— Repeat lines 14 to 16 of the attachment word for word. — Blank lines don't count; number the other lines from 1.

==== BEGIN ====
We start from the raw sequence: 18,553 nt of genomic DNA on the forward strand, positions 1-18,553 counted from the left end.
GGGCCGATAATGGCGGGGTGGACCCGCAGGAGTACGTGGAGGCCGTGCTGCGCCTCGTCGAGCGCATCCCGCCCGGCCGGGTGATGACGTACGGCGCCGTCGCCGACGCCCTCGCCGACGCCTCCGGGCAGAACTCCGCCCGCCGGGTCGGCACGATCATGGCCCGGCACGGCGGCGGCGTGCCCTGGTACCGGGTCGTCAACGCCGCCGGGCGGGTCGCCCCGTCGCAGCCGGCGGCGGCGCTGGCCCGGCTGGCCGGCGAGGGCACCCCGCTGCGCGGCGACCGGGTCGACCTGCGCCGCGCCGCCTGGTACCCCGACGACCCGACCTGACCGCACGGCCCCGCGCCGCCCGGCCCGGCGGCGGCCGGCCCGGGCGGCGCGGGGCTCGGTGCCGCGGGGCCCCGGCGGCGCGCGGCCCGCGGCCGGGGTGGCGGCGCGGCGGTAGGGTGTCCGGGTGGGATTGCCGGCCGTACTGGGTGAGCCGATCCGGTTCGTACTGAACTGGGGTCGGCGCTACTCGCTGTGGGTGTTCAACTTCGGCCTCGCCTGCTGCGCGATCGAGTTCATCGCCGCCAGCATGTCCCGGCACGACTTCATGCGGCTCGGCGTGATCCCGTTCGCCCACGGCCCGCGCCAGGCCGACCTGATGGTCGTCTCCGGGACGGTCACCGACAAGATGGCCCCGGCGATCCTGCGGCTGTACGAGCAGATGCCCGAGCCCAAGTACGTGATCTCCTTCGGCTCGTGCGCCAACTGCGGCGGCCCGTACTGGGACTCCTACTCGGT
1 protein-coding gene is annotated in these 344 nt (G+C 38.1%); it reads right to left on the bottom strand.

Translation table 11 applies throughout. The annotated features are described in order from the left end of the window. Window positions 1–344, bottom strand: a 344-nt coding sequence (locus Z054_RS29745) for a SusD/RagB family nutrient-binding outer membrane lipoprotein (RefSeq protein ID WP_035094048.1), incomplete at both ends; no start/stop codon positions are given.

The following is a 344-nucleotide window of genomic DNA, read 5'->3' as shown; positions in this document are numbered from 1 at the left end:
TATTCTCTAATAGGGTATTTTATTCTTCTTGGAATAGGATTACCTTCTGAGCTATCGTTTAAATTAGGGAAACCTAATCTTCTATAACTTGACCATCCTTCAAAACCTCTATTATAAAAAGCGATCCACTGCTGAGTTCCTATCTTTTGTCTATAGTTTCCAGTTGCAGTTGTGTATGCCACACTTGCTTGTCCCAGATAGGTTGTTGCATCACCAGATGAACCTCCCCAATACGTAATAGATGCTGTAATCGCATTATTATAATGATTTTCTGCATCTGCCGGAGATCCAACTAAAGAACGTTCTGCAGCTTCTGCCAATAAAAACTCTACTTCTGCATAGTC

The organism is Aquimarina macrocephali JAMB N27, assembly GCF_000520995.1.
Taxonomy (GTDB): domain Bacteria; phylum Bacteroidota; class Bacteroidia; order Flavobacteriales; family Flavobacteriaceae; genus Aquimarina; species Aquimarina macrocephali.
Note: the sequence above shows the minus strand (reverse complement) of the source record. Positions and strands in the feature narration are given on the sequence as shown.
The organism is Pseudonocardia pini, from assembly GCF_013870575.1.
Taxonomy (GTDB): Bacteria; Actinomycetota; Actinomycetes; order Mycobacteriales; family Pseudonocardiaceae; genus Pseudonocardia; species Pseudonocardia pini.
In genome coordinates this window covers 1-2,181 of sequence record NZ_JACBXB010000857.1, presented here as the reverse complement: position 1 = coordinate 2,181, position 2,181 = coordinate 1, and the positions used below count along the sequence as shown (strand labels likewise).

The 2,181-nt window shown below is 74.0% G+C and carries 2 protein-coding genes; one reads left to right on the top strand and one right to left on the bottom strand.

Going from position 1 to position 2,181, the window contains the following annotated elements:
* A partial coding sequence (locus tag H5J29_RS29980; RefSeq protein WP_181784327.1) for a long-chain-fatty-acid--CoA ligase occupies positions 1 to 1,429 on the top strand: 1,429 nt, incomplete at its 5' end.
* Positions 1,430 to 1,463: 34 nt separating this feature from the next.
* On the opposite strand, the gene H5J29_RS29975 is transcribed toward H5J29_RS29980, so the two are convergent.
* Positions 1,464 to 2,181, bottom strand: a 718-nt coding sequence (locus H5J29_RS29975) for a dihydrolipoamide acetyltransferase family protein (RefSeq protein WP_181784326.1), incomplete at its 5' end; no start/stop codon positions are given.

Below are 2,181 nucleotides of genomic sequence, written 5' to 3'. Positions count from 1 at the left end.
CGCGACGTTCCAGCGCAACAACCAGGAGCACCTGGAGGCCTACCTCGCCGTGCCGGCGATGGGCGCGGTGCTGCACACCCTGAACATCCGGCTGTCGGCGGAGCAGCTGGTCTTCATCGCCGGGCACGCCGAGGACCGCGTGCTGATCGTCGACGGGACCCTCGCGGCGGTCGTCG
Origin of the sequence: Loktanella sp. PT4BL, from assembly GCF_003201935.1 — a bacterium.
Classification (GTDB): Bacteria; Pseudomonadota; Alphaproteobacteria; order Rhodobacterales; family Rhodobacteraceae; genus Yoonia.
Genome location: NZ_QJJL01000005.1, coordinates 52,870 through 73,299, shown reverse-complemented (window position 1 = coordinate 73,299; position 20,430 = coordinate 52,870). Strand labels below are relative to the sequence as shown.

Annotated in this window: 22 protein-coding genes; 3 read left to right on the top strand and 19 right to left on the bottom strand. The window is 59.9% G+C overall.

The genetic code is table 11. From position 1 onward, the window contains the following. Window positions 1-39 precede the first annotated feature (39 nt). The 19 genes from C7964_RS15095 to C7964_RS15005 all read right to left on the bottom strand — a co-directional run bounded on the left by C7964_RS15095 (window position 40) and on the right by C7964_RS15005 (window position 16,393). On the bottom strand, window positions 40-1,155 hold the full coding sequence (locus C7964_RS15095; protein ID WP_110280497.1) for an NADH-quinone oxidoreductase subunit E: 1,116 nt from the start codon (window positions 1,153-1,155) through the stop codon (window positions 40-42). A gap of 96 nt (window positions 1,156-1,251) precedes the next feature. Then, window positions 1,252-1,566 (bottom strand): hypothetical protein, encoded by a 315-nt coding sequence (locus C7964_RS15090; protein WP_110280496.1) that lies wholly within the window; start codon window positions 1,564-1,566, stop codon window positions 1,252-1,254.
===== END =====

Going from position 1 to position 2,181, the window contains the following annotated elements:
* A partial coding sequence (locus tag H5J29_RS29980; RefSeq protein WP_181784327.1) for a long-chain-fatty-acid--CoA ligase occupies positions 1 to 1,429 on the top strand: 1,429 nt, incomplete at its 5' end.
* Positions 1,430 to 1,463: 34 nt separating this feature from the next.